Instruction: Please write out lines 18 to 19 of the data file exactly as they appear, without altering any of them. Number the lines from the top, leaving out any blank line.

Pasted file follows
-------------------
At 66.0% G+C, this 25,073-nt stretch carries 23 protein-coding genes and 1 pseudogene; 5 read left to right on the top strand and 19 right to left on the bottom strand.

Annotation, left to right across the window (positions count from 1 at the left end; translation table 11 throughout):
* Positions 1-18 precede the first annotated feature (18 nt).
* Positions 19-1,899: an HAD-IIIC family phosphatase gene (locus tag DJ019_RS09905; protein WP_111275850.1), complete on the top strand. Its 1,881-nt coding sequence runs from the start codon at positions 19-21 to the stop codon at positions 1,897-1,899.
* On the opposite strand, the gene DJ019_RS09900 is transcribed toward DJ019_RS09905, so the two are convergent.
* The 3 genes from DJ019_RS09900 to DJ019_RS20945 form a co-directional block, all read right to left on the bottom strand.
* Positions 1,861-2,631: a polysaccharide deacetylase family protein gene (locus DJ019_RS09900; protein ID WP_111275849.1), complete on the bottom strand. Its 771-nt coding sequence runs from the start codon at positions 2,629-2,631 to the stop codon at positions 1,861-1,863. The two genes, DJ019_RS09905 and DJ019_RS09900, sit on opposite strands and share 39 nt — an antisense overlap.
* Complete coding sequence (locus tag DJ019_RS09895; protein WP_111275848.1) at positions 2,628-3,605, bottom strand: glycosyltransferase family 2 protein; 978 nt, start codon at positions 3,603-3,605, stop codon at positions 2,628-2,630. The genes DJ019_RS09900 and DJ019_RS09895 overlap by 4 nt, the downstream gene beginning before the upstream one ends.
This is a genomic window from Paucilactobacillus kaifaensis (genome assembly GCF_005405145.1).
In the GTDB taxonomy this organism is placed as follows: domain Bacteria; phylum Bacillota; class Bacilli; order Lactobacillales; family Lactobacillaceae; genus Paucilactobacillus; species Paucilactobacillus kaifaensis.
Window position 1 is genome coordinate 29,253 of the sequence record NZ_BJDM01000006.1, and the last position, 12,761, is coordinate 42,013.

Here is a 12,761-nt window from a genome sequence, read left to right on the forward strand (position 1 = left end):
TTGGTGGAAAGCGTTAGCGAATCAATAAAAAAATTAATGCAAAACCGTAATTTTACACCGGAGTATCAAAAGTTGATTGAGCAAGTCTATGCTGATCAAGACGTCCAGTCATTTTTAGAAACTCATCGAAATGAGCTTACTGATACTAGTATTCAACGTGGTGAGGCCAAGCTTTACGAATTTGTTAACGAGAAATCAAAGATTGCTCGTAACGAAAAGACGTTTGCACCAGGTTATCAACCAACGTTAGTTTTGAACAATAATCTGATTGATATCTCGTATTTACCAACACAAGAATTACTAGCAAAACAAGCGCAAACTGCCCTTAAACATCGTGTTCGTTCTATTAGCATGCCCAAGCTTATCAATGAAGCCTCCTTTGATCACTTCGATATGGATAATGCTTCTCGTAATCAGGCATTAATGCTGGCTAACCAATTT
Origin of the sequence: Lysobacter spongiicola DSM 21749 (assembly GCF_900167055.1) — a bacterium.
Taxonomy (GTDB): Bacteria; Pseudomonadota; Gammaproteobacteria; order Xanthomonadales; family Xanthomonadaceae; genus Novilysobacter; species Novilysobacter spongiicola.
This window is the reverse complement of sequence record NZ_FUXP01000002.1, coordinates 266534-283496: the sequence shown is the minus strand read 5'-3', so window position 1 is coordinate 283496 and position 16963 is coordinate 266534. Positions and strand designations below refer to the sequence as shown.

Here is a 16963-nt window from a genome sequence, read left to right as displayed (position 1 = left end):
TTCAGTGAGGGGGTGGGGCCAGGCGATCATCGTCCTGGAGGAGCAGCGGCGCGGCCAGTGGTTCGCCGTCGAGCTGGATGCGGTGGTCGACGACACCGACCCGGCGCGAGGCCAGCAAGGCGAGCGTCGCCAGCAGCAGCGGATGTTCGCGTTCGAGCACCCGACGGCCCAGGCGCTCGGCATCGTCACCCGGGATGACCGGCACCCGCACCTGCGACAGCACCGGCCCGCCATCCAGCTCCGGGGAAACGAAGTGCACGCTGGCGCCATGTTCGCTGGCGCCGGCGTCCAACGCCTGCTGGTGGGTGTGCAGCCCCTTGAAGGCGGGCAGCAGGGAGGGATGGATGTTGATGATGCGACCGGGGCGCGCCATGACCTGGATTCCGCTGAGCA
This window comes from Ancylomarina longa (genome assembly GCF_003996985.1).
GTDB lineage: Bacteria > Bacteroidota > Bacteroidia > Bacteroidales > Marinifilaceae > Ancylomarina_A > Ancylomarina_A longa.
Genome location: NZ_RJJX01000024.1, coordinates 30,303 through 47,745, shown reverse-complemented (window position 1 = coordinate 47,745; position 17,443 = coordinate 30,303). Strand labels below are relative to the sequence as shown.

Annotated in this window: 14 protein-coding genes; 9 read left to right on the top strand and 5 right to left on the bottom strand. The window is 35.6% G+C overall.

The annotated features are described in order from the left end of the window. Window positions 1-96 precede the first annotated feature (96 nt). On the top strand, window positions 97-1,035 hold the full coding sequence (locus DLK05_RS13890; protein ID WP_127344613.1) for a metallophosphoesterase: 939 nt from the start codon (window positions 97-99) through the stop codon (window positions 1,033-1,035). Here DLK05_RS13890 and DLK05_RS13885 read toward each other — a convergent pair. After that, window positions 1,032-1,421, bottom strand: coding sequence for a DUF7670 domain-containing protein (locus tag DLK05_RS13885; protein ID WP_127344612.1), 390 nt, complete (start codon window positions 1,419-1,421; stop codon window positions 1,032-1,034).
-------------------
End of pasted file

TTCAGTGAGGGGGTGGGGCCAGGCGATCATCGTCCTGGAGGAGCAGCGGCGCGGCCAGTGGTTCGCCGTCGAGCTGGATGCGGTGGTCGACGACACCGACCCGGCGCGAGGCCAGCAAGGCGAGCGTCGCCAGCAGCAGCGGATGTTCGCGTTCGAGCACCCGACGGCCCAGGCGCTCGGCATCGTCACCCGGGATGACCGGCACCCGCACCTGCGACAGCACCGGCCCGCCATCCAGCTCCGGGGAAACGAAGTGCACGCTGGCGCCATGTTCGCTGGCGCCGGCGTCCAACGCCTGCTGGTGGGTGTGCAGCCCCTTGAAGGCGGGCAGCAGGGAGGGATGGATGTTGATGATGCGACCGGGGCGCGCCATGACCTGGATTCCGCTGAGCA
This window comes from Ancylomarina longa (genome assembly GCF_003996985.1).